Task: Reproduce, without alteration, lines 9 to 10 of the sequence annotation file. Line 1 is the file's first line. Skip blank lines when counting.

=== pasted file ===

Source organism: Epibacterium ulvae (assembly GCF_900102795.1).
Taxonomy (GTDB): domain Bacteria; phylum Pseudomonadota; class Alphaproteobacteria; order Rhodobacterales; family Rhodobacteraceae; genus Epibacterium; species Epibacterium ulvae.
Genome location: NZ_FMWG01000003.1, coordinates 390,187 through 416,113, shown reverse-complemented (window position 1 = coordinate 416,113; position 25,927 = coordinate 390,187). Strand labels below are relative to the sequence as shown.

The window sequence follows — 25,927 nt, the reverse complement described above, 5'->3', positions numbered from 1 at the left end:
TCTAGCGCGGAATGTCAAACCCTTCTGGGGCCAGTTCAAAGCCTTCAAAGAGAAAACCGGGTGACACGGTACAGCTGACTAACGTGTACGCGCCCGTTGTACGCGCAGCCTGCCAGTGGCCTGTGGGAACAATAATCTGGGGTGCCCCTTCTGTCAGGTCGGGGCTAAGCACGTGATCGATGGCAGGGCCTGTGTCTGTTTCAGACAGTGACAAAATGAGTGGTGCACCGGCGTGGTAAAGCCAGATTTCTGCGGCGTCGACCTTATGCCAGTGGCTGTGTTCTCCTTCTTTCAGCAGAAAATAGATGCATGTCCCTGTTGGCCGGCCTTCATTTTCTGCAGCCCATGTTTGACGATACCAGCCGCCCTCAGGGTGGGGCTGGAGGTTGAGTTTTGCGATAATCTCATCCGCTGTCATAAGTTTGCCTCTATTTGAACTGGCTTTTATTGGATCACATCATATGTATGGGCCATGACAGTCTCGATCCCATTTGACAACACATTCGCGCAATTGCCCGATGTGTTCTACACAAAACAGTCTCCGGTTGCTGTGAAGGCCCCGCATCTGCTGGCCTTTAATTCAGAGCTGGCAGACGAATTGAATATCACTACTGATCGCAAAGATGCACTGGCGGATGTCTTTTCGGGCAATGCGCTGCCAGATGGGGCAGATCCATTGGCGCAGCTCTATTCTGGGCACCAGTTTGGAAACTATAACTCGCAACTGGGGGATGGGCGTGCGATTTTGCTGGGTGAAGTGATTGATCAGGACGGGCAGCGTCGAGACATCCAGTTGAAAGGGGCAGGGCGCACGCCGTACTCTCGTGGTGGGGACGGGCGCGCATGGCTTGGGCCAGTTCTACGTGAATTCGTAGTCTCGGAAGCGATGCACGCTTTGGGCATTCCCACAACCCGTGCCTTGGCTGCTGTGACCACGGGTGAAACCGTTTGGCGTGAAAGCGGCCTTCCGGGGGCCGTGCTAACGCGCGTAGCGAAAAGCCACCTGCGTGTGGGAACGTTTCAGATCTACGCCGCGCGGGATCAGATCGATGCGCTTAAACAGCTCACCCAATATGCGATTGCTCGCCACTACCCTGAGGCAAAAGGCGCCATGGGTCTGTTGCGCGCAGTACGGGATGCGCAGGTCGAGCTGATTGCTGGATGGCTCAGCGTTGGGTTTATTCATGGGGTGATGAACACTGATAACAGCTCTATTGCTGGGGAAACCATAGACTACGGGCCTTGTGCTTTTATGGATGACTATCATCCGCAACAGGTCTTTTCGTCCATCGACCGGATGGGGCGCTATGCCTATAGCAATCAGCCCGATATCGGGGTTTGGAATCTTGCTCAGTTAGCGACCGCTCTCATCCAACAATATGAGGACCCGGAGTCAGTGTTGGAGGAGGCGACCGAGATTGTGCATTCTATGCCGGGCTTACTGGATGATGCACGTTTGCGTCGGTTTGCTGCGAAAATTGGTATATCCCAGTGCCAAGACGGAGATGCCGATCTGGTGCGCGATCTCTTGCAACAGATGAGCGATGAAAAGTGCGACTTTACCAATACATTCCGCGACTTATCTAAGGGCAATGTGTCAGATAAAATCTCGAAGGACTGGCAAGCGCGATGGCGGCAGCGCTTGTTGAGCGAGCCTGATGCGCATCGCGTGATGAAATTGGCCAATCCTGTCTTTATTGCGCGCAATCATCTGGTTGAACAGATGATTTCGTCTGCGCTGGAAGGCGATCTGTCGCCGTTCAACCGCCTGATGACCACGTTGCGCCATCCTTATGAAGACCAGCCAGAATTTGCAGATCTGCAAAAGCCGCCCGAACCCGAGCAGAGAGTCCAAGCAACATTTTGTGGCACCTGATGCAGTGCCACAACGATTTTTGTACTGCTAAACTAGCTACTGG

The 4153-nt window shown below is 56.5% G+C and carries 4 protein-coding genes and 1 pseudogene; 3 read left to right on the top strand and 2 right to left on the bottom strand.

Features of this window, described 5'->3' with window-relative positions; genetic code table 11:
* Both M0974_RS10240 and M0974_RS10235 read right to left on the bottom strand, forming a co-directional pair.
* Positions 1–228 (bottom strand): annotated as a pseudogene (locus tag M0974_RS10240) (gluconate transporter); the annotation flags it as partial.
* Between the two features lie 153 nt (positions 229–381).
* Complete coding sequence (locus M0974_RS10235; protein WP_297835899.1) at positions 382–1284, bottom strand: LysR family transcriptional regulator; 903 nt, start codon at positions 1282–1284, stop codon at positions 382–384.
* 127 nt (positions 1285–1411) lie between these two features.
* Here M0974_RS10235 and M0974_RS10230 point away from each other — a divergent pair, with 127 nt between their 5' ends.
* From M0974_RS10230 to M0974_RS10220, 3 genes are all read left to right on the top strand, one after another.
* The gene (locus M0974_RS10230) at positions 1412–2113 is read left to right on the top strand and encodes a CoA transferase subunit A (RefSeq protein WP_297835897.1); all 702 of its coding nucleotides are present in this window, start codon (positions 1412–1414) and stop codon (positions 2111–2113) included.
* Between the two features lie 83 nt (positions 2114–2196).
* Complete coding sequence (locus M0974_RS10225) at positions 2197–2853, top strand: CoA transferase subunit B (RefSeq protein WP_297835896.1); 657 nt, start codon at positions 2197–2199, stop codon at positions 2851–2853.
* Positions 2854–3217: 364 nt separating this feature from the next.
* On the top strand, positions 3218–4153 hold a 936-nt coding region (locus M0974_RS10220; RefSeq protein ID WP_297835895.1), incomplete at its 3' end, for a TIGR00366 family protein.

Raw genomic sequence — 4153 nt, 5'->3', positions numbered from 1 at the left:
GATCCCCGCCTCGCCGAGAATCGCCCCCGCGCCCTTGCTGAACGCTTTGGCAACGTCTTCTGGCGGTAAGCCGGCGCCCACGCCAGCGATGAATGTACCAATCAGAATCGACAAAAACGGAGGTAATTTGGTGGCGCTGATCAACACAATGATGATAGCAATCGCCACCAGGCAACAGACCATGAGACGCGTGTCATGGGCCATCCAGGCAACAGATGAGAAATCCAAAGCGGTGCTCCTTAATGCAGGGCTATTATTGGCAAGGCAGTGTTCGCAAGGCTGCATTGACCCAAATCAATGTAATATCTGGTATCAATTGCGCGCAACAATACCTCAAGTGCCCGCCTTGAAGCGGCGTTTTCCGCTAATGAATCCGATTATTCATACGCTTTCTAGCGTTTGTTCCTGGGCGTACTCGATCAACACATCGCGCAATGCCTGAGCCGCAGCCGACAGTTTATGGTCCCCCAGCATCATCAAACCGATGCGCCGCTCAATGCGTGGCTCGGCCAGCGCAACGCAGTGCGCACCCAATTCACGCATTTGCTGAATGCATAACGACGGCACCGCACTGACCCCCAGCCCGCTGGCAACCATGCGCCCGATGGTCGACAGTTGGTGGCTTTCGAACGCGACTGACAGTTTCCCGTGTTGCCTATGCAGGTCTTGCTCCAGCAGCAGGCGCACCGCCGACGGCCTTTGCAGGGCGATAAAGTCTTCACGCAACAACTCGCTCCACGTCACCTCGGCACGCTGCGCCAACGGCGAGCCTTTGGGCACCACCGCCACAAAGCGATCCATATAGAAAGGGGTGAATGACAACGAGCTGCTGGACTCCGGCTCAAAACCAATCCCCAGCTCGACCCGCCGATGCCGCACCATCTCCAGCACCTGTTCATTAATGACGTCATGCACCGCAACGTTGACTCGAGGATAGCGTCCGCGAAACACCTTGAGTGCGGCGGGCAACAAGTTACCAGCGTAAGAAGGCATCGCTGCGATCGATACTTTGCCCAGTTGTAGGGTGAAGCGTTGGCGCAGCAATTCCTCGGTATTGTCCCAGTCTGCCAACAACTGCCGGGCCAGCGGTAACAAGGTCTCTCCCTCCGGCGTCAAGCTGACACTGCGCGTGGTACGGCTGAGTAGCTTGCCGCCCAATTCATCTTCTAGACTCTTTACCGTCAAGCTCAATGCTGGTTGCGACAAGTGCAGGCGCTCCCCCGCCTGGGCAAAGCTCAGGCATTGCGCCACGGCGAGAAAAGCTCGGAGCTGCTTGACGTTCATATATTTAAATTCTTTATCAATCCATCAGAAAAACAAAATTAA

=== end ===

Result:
* Positions 1–228 (bottom strand): annotated as a pseudogene (locus tag M0974_RS10240) (gluconate transporter); the annotation flags it as partial.
* Between the two features lie 153 nt (positions 229–381).